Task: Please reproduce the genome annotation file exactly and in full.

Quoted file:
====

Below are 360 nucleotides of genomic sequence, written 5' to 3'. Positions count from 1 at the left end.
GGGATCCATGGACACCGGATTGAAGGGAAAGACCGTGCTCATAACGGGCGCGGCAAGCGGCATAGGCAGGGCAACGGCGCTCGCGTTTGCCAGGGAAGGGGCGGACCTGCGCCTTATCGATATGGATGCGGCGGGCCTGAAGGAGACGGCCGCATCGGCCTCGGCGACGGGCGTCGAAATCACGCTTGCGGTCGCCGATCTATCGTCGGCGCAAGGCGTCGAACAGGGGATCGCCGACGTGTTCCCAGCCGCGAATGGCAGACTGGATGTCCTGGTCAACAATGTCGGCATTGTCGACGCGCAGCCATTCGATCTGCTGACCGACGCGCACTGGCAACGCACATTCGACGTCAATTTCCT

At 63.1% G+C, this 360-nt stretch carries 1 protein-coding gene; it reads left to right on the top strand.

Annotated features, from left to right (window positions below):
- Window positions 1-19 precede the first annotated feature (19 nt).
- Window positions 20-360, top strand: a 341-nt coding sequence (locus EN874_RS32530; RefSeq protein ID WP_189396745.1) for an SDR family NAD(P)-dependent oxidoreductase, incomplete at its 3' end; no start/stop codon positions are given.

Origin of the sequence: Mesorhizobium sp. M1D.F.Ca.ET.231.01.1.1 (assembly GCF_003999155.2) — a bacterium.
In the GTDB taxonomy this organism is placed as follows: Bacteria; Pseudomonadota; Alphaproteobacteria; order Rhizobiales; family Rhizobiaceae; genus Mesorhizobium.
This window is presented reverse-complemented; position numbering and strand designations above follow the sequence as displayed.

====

Below are 360 nucleotides of genomic sequence, written 5' to 3'. Positions count from 1 at the left end.
GGGATCCATGGACACCGGATTGAAGGGAAAGACCGTGCTCATAACGGGCGCGGCAAGCGGCATAGGCAGGGCAACGGCGCTCGCGTTTGCCAGGGAAGGGGCGGACCTGCGCCTTATCGATATGGATGCGGCGGGCCTGAAGGAGACGGCCGCATCGGCCTCGGCGACGGGCGTCGAAATCACGCTTGCGGTCGCCGATCTATCGTCGGCGCAAGGCGTCGAACAGGGGATCGCCGACGTGTTCCCAGCCGCGAATGGCAGACTGGATGTCCTGGTCAACAATGTCGGCATTGTCGACGCGCAGCCATTCGATCTGCTGACCGACGCGCACTGGCAACGCACATTCGACGTCAATTTCCT

At 63.1% G+C, this 360-nt stretch carries 1 protein-coding gene; it reads left to right on the top strand.

Annotated features, from left to right (window positions below):
- Window positions 1-19 precede the first annotated feature (19 nt).
- Window positions 20-360, top strand: a 341-nt coding sequence (locus EN874_RS32530; RefSeq protein ID WP_189396745.1) for an SDR family NAD(P)-dependent oxidoreductase, incomplete at its 3' end; no start/stop codon positions are given.

Origin of the sequence: Mesorhizobium sp. M1D.F.Ca.ET.231.01.1.1 (assembly GCF_003999155.2) — a bacterium.
In the GTDB taxonomy this organism is placed as follows: Bacteria; Pseudomonadota; Alphaproteobacteria; order Rhizobiales; family Rhizobiaceae; genus Mesorhizobium.
This window is presented reverse-complemented; position numbering and strand designations above follow the sequence as displayed.